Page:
The launch of a new book has caused a stir in the Oamaru community.
Former Oamaru woman Verna McFelin had planned to launch her book The Invisible Sentence at the Oamaru Public Library tonight, but the event was cancelled following a string of complaints.
Mrs McFelin’s memoir was about her family’s struggle while her husband, Paul McFelin, was serving time in prison. Mr McFelin was imprisoned for his involvement in the high-profile kidnapping of Gloria Kong in 1983, which rocked the Oamaru community.
The book followed Mrs McFelin’s experience from the time of her husband’s arrest to 1988, when she co-founded Pillars, an organisation that supported families of the incarcerated.
Waitaki District Libraries manager Jenny Bean said she made the decision to cancel the launch last week.
Several complaints had been made through different channels, and had been relayed to her by library staff, Ms Bean said.
“The library is the living room of the community, the whole community, and it has to reflect [its needs],” she said.
Ms Bean said Pillars was an “incredible organisation” and the cancellation was not a reflection of the value of the work Mrs McFelin was doing.
“For us it’s about reflecting the needs of the whole community,” she said.
“We fully believe in what she’s doing and we are supplying her book.”
The library was also struggling to juggle its roster to staff the launch, as it normally did not hold events on Friday evenings.
“Out of respect for the Oamaru community”, Mrs McFelin said she had decided not to hold any book eventin Oamaru. She would now live stream her Christchurch book launch on April 22 at 7pm.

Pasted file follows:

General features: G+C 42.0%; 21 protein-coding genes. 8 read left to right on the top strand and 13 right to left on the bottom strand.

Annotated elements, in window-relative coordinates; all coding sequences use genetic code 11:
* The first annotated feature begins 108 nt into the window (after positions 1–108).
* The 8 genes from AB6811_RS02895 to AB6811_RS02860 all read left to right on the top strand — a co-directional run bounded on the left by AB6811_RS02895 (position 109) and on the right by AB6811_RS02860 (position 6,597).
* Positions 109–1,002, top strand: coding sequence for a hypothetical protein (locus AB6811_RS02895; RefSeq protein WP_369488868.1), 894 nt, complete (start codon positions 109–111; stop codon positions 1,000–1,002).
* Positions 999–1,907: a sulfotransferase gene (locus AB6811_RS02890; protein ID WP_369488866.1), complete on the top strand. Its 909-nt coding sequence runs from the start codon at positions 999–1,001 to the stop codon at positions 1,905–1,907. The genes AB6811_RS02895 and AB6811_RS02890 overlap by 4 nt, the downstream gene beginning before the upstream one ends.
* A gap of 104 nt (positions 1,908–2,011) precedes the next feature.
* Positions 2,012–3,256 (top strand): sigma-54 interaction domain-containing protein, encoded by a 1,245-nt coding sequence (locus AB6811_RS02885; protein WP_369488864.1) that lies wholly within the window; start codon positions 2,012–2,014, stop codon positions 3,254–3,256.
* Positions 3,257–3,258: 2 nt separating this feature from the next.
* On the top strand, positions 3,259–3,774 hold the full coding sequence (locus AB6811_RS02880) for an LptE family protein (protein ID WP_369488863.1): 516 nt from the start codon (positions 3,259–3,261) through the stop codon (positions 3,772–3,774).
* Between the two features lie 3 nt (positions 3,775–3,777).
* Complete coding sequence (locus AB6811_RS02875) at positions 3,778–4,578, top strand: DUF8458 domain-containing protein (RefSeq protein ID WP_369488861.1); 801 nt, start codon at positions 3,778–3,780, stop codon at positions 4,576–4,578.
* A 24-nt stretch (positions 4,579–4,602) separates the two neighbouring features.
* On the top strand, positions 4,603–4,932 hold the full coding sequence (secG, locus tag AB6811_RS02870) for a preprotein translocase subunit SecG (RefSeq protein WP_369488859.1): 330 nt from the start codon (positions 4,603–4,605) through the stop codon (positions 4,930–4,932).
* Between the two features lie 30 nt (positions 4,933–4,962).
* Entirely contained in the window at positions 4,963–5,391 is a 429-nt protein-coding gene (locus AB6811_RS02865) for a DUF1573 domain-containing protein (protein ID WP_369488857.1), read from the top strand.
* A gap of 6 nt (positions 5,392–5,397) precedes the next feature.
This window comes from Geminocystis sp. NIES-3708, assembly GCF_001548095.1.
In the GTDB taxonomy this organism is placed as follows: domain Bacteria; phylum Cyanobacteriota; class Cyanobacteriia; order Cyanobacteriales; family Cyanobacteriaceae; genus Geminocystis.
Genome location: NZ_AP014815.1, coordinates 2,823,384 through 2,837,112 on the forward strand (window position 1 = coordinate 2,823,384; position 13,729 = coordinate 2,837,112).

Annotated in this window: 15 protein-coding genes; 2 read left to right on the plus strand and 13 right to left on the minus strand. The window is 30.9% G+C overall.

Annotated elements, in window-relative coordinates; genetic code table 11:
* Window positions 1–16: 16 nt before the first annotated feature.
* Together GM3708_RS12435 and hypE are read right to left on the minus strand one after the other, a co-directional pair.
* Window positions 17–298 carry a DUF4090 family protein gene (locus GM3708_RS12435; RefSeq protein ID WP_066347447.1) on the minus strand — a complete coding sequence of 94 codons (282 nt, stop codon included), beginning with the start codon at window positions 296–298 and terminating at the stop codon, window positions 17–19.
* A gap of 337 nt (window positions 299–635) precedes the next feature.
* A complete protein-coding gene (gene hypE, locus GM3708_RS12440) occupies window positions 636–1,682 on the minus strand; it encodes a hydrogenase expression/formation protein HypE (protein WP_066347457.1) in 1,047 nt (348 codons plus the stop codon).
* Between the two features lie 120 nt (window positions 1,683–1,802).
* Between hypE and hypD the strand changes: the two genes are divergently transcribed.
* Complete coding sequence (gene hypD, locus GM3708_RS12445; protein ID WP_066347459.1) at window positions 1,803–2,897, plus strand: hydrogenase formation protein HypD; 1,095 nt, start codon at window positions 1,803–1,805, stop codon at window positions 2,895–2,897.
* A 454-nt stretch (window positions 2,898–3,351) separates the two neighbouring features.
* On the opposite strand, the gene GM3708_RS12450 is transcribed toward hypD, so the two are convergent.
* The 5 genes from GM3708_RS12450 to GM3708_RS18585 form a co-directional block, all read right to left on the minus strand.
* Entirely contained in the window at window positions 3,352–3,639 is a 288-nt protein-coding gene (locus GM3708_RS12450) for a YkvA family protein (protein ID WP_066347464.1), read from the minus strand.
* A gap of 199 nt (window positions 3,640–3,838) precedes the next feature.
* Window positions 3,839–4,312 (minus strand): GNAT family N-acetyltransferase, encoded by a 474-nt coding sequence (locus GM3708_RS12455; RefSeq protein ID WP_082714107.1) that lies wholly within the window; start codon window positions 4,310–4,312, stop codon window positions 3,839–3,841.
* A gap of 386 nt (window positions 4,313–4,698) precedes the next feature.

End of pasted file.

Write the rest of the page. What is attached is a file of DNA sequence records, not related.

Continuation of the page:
The Invisible Sentence is Mrs McFelin’s account of how she and her children experienced bullying, shame and difficulty finding accommodation, following her husband’s prison sentence.
The McFelin family moved from town to town, following Mr McFelin from prison to prison, until finally settling in Christchurch.
“So many moves and so many uniforms,” she said.
During this time she realised her family was one of many struggling with the prison system and experiencing social isolation.
“Nobody ever thinks about how the families are serving a sentence as well.”
Before starting Pillars, Mrs McFelin went through a transformation from anger towards her husband to what she described as a “faith journey”.
But she did not identify as a religious person – Pillars was for everyone.
“I just love people. It’s all about love.”
A big part of what the organisation offered was mentoring for children.
“Children of prisoners are nine and a-half times more likely to go to prison than any other child.”
Of the 14,000 children who had been through the Pillars programme, only four had brushes with the law.
Mr McFelin had been out of prison for 30 years now, but Mrs McFelin’s work was not over as she continued to run Pillars until July last year.